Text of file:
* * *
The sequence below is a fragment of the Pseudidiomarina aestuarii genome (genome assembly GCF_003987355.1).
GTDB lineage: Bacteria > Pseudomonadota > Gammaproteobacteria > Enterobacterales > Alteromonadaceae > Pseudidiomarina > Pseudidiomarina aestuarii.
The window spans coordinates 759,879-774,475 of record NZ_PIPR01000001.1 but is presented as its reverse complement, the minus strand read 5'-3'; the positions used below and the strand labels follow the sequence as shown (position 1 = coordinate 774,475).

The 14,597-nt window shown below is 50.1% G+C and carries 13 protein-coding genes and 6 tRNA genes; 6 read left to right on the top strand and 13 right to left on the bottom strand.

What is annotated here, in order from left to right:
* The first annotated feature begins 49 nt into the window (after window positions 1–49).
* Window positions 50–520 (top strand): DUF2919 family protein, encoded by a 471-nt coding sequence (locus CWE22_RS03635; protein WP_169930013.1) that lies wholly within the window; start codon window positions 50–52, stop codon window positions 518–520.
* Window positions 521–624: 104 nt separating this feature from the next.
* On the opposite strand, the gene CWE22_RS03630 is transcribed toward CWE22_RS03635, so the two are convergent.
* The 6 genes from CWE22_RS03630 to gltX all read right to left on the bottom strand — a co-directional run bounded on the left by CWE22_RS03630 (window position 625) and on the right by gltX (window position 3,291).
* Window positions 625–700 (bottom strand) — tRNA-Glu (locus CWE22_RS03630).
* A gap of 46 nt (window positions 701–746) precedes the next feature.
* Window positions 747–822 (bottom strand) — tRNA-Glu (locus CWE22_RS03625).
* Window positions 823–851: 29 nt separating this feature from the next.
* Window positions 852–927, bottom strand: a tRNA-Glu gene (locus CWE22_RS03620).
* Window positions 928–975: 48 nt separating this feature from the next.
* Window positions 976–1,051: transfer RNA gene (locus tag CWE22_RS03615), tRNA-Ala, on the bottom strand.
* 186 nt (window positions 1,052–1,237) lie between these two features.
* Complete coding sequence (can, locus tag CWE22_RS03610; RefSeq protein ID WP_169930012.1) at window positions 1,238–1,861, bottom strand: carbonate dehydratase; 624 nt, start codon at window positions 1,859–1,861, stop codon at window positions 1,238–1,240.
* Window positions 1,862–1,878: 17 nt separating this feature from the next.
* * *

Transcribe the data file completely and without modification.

The sequence below is a fragment of the Pseudidiomarina aestuarii genome (genome assembly GCF_003987355.1).
GTDB lineage: Bacteria > Pseudomonadota > Gammaproteobacteria > Enterobacterales > Alteromonadaceae > Pseudidiomarina > Pseudidiomarina aestuarii.
The window spans coordinates 759,879-774,475 of record NZ_PIPR01000001.1 but is presented as its reverse complement, the minus strand read 5'-3'; the positions used below and the strand labels follow the sequence as shown (position 1 = coordinate 774,475).

The 14,597-nt window shown below is 50.1% G+C and carries 13 protein-coding genes and 6 tRNA genes; 6 read left to right on the top strand and 13 right to left on the bottom strand.

What is annotated here, in order from left to right:
* The first annotated feature begins 49 nt into the window (after window positions 1–49).
* Window positions 50–520 (top strand): DUF2919 family protein, encoded by a 471-nt coding sequence (locus CWE22_RS03635; protein WP_169930013.1) that lies wholly within the window; start codon window positions 50–52, stop codon window positions 518–520.
* Window positions 521–624: 104 nt separating this feature from the next.
* On the opposite strand, the gene CWE22_RS03630 is transcribed toward CWE22_RS03635, so the two are convergent.
* The 6 genes from CWE22_RS03630 to gltX all read right to left on the bottom strand — a co-directional run bounded on the left by CWE22_RS03630 (window position 625) and on the right by gltX (window position 3,291).
* Window positions 625–700 (bottom strand) — tRNA-Glu (locus CWE22_RS03630).
* A gap of 46 nt (window positions 701–746) precedes the next feature.
* Window positions 747–822 (bottom strand) — tRNA-Glu (locus CWE22_RS03625).
* Window positions 823–851: 29 nt separating this feature from the next.
* Window positions 852–927, bottom strand: a tRNA-Glu gene (locus CWE22_RS03620).
* Window positions 928–975: 48 nt separating this feature from the next.
* Window positions 976–1,051: transfer RNA gene (locus tag CWE22_RS03615), tRNA-Ala, on the bottom strand.
* 186 nt (window positions 1,052–1,237) lie between these two features.
* Complete coding sequence (can, locus tag CWE22_RS03610; RefSeq protein ID WP_169930012.1) at window positions 1,238–1,861, bottom strand: carbonate dehydratase; 624 nt, start codon at window positions 1,859–1,861, stop codon at window positions 1,238–1,240.
* Window positions 1,862–1,878: 17 nt separating this feature from the next.